Stay-at-Home Orders Fuel Growth of Chinese Gaming Industry

Stay-at-Home Orders Fuel Growth of Chinese Gaming Industry

video games lawyer

Stay-at-Home Orders Fuel Growth of Chinese Gaming Industry

1000 648 David Hoppe

 China registered more than 22,000 new game-related companies during the first half of 2020. The data comes from the commercial database Tianyancha, which tracked all registered Chinese companies with the word “game” in their titles or descriptions. The number of tracked game-related companies grew by 9 percent for the period, reaching 260,000.

However, gaming analyst Liao Xuhua advises taking the data with a grain of salt. While acknowledging that the new data is encouraging, Xuhua points out that it’s not fully representative of the actual Chinese game market.

“According to our previous research, only about 5 to 10 percent of these companies have active, actual gaming businesses,” Xuhua told the South China Morning Post. “We are also anticipating continual reshuffling [of the industry]. Although the market as a whole is growing, the industry will eventually eliminate a lot of the smaller players.”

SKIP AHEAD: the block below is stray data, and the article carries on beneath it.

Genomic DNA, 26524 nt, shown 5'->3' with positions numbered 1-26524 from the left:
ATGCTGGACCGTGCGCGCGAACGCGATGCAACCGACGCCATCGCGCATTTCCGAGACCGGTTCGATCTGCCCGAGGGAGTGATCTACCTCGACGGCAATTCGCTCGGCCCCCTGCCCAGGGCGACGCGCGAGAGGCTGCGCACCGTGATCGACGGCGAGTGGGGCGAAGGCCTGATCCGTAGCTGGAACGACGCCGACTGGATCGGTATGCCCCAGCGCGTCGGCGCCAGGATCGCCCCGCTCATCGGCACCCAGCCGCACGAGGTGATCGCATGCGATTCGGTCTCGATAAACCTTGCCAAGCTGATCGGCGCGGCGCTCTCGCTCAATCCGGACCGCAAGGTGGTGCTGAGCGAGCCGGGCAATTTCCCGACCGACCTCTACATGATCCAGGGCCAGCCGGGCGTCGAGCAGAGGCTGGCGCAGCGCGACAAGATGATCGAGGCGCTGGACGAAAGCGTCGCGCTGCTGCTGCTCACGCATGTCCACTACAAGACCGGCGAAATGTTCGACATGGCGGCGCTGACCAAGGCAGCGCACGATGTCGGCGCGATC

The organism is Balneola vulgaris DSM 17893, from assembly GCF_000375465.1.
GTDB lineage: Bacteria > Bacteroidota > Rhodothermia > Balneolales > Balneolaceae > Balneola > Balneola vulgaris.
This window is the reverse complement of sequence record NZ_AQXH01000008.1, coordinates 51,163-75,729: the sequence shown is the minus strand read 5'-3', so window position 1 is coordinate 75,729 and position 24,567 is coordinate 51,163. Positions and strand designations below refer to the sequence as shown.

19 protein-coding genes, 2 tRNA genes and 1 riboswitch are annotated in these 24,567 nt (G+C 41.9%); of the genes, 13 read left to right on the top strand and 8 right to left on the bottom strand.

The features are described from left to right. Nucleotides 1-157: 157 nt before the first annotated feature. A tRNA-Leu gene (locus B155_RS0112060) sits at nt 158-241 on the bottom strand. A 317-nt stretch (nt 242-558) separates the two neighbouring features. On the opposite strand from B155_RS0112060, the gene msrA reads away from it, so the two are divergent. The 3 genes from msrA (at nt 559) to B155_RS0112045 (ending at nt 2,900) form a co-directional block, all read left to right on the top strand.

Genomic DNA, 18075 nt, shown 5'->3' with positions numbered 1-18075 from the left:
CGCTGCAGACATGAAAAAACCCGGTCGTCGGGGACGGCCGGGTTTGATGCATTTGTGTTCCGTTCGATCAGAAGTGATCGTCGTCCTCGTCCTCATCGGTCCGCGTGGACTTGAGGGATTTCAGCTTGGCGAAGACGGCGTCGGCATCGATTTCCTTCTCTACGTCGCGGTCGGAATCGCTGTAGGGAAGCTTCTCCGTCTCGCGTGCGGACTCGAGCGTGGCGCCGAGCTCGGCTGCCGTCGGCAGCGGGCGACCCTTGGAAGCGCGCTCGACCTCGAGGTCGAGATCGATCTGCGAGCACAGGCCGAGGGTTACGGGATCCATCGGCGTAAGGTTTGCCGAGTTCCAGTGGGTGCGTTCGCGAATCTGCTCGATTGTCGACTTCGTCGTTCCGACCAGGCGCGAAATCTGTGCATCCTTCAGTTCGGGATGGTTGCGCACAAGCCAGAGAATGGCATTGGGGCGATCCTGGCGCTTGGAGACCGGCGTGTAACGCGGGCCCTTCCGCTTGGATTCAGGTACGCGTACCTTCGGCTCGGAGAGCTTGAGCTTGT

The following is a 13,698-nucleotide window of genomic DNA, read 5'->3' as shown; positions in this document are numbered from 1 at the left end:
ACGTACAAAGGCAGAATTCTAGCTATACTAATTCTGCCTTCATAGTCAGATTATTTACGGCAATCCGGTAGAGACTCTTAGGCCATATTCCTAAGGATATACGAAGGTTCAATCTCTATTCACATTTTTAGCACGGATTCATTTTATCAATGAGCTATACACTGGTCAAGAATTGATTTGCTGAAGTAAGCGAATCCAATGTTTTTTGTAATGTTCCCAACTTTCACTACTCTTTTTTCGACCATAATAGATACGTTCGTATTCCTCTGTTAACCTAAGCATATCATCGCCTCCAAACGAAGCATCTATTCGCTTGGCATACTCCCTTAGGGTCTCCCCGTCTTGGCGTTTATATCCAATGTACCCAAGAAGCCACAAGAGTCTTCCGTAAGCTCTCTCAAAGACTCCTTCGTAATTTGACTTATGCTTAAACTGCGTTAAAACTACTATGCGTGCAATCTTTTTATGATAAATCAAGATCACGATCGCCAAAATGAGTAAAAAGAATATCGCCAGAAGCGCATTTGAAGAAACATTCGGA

Xuhua notes, for example, that just 583 new games have been approved for release by Chinese authorities so far this year. With tens of thousands of new game companies registered, only a small fraction are actively developing and successfully releasing games. While the Chinese game market saw an impressive 25 percent growth in the first quarter – hitting $10.3 billion in total revenue – only a few industry players shared in that income.

Nevertheless, the figures are encouraging for China. In 2018 and 2019, the country lost more than 22,000 game companies. During that time, the Chinese government instituted a 9-month moratorium on new game licenses. The policy provided the US an opportunity to overtake China as the largest gaming market in 2019.

These figures indicate that China’s game market is one of the few bright spots as the COVID-19 pandemic slows economies worldwide. China’s 720 million gamers are projected to propel the country back into its former place as the world’s largest game market.

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David Hoppe

All stories by: David Hoppe

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